Patty Griffin – Self-Titled
3.5 / 5
Patty Griffin has been writing and performing her stripped-down, bare-your-soul brand of folk for more than twenty years. And on her self-titled Patty Griffin, her tenth studio album, she delivers another polished set of acoustic songs our way. We are huge fans of this talented folk-star, and have adored 2013’s American Kid and her long-bootlegged hidden album Silver Bell released the same year. While we are in favor of musicians’ growth and experimentation in their music, on Patty Griffin we get more of the familiar than we do of the unexpected, both stylistically and melodically.
Stylistically, Patty Griffin hits upon a tried-and-true formula: introduce Patty; add guitar; let the songs of pain and loss flow. This yields “River,” a beautiful, flowing anthem that gently murmurs the strength of women. But in other areas, we are peppered with familiar chords and melodies. Thus comes “Had a Good Reason,” which touches a bit close to “Not a Bad Man” from American Kid. Overall, Griffin doesn’t seem as melodically excited as she has been on previous albums, and while that may not necessarily be a bad thing, we do find it distracting to have many of the same chords feel out to us again. We want that freshness and excitement that swells through us when something like her Living with Ghosts from 1996 comes on: the exploration of story as we explore the sound married to it.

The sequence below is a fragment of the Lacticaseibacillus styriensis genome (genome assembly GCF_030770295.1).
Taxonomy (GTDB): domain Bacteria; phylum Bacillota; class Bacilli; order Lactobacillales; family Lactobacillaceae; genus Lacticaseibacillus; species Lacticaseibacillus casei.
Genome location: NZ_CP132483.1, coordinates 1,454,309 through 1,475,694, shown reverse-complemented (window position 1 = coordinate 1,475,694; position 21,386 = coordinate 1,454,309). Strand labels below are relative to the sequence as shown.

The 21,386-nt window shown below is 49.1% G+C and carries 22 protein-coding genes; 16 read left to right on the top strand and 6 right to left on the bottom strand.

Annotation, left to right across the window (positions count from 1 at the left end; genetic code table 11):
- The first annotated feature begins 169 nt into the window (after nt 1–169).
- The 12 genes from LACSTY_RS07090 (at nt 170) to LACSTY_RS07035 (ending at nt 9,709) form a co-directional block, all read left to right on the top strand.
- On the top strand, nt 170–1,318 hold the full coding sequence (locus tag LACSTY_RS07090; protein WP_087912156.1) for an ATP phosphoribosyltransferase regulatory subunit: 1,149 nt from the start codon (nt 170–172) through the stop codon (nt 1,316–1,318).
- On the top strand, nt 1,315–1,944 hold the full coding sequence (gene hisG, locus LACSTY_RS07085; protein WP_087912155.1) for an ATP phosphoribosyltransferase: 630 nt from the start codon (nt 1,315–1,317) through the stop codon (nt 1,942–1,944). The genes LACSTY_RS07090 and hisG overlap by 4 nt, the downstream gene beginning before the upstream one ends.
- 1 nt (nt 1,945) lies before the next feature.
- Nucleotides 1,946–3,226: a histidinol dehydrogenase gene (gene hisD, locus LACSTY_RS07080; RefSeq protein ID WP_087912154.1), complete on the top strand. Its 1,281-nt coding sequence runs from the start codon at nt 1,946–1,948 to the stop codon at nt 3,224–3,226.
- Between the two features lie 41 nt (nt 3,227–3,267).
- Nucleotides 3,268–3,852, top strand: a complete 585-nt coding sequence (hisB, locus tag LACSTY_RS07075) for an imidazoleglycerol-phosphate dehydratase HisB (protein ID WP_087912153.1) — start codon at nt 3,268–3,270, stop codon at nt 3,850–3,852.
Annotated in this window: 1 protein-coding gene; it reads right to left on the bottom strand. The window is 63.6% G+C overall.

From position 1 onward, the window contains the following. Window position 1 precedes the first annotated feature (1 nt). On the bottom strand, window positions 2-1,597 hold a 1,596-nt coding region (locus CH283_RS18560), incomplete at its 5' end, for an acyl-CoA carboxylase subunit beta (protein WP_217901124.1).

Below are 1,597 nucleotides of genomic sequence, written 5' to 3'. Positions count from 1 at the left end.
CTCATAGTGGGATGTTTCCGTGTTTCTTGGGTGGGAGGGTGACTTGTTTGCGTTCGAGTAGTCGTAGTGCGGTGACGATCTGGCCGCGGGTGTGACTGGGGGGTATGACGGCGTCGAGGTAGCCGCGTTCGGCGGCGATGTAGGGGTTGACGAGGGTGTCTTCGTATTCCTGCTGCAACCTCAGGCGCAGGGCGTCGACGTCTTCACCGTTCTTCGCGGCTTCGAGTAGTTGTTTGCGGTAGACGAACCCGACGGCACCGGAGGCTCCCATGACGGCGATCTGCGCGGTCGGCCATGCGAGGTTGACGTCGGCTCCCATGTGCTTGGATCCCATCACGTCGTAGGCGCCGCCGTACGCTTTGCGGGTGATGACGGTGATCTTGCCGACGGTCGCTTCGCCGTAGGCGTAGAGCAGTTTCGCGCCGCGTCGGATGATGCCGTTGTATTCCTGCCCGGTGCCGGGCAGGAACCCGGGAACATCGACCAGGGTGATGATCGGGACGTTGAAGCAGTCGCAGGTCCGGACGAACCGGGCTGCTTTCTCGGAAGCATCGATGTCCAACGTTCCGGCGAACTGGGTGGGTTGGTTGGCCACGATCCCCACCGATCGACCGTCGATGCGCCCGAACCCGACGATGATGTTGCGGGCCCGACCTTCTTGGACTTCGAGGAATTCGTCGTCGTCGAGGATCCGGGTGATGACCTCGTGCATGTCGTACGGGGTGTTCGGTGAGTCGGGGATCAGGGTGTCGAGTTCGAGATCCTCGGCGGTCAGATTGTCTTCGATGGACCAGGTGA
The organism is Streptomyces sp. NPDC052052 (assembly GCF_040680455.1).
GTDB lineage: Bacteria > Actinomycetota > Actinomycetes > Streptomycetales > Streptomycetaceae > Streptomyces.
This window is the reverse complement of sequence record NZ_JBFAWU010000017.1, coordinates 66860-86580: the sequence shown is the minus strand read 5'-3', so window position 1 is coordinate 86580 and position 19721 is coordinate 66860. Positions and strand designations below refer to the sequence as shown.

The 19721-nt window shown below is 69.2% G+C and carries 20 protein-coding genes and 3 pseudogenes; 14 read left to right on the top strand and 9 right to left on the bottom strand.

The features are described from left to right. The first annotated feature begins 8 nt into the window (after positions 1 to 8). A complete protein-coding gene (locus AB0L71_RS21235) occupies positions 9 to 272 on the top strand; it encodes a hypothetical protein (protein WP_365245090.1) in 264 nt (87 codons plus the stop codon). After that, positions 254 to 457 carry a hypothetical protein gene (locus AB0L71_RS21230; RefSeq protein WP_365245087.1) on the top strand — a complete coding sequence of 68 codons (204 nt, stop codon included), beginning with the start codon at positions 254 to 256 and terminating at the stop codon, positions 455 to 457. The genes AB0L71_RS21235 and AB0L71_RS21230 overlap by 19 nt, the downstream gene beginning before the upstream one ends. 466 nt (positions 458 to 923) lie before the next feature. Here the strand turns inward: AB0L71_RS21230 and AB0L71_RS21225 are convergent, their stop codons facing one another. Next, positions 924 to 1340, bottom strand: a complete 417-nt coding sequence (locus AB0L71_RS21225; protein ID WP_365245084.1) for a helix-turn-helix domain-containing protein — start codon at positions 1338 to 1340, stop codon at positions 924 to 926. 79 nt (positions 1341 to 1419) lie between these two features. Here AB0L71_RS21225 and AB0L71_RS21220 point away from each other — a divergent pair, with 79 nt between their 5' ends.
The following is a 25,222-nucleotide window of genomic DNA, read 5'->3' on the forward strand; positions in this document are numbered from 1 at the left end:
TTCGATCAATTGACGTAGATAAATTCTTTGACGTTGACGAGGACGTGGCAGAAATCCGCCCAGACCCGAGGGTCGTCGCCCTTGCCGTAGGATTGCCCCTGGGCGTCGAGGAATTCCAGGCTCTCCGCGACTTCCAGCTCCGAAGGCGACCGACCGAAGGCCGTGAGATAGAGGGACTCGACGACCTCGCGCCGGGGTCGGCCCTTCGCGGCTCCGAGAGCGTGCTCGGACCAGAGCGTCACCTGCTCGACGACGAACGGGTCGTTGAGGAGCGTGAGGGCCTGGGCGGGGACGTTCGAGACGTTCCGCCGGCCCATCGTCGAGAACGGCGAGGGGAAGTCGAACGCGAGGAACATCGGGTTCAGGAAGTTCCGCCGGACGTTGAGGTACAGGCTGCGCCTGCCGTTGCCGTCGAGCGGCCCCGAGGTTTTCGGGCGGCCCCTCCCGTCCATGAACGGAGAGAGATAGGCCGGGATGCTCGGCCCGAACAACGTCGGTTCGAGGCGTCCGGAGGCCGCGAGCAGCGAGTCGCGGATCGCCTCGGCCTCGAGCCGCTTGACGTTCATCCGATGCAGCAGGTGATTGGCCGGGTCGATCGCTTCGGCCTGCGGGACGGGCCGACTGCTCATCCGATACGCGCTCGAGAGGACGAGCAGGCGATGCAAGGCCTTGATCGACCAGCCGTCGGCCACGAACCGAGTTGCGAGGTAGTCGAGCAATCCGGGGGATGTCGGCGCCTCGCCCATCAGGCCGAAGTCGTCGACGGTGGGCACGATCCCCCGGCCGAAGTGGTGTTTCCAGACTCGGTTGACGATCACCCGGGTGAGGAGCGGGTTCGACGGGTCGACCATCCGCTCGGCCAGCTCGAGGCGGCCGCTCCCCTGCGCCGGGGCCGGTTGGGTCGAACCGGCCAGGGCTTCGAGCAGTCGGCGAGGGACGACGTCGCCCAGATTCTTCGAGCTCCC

If you are unfamiliar with Griffin’s fantastic discography, you are in for a treat. Griffin’s latest album is another solid handful of folk, but the brilliance of her previous records outshines this one. Though not as bright, Patty Griffin shines enough to be recommended.
Stop by www.PattyGriffin.com to listen to some of her older discography.